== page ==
New CO2 doping method yields efficient perovskite solar cells

Researchers at the New York University (NYU) have designed a perovskite solar cell using a doping technique based on carbon dioxide (CO2) instead of the commonly used oxygen doping approach.

The scientists described the common oxygen-based p-type doping process as one of the major hurdles to remove to bring perovskite closer to commercial production, as the technique is particularly time consuming and often requires hours to spread oxygen into a hole transporting layer of a perovskite cell.

Researchers develop process for ambient air blade-coating fabrication of stable triple-cation perovskite solar modules

Researchers from CHOSE (Centre for Hybrid and Organic Solar Energy) – University of Rome “Tor Vergata”, Fraunhofer ISE and ISM-CNR have developed a full semiautomatic scalable process based on the blade-coating technique, to fabricate perovskite solar modules in ambient conditions.

An efficient and stable triple-cation cesium methylammonium formamidinium (CsMAFA) perovskite is deposited in ambient air with a two-step blading process, for the first time, by air and green anti-solvent quenching. The developed industry-compatible coating process enables the fabrication of several highly reproducible small-area cells on module size substrate with an efficiency exceeding 17% and with high reproducibility.

Researchers develop novel methodology for the study of lead halide perovskites

A team of researchers from Lund University (Sweden), the Russian Academy of Science (Russia) and the Technical University of Dresden (Germany) has developed a new methodology for the study of lead halide perovskites, based on the complete mapping of the photoluminescence quantum yield and decay dynamics in the two-dimensional (2D) space of both fluence and frequency of the excitation light pulse.

Such 2D maps not only offer a complete representation of the sample's photophysics, but also allow to examine the validity of theories, by applying a single set of theoretical equations and parameters to the entire data set.

Researchers use H3pp additive to improve device stability and gain better understanding of the impact of defects in PSCs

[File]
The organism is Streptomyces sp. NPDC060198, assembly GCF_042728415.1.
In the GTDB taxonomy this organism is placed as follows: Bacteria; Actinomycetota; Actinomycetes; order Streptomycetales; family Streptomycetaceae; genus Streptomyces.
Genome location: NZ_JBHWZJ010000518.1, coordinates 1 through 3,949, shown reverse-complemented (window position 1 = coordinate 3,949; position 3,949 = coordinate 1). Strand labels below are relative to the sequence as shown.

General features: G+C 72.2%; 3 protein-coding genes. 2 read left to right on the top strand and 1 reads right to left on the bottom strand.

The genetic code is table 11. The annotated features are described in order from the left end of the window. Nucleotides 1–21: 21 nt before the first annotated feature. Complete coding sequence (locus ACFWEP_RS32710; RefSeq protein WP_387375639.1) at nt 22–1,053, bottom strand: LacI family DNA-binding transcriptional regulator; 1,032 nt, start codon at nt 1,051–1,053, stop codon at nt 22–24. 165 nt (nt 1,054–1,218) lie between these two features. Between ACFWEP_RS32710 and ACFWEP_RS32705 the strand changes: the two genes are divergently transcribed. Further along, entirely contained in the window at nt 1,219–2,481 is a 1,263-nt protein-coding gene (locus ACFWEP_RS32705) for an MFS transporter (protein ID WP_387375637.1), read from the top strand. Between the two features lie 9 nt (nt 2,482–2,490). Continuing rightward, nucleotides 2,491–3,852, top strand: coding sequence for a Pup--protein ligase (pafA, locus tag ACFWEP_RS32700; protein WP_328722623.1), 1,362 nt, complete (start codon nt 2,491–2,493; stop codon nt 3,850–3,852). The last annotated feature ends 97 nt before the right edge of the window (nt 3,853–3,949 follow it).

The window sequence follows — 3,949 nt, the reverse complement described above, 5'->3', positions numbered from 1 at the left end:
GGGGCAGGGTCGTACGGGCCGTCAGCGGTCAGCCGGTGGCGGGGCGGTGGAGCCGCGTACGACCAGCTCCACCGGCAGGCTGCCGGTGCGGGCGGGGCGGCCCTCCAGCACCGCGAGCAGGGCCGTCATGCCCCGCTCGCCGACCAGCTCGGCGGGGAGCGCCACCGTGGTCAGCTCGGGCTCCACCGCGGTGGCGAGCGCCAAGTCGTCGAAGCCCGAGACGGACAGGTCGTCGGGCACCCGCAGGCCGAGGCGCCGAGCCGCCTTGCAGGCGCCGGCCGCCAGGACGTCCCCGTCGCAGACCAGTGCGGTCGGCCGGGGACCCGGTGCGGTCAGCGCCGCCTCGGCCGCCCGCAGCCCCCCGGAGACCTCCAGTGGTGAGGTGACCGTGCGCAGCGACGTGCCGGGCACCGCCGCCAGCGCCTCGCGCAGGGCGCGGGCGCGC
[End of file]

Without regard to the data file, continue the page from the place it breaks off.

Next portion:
An international team of scientists from ICN2, EPFL, Eindhoven University of Technology, University of Cambridge, Max-Planck Institute for polymer Research and several other institutions have fabricated perovskite solar cells which retained almost all of their initial 21% efficiency after 1,000 hours under continuous operation at their maximum power point.

The effects of defects in PSCs image

The researchers attribute this performance to an additive that ‘blocked’ ions that cause device degradation, 3-phosphono propionic acid (H3pp), which served to greatly improve device stability with no observable effects on its solar performance. The team hopes this new work will contribute to an improved understanding of the relationship between efficiency and stability in perovskite PV.

Researchers reach impressive efficiency of perovskite solar cells using a thin layer of gold

Scientists from Pennsylvania State University, Shaanxi Normal University, Hubei University and the US Army Combat Capabilities Development Command have designed a semi-transparent perovskite solar cell that reached 19.8%, and 28.3% in a tandem cell stacked on top of a silicon-heterojunction device. The device is based on a film of gold just a few atoms thick, grown using an innovative seeding method, which is both highly conductive and transparent.

The team investigated, in their new study, a new method to grow a very thin, continuous layer of gold onto a perovskite solar cell as the top electrode layer. Despite the fact that gold is a rare and expensive material, the group is convinced its approach offers an alternate, efficient route to fabricating perovskite and tandem solar cells.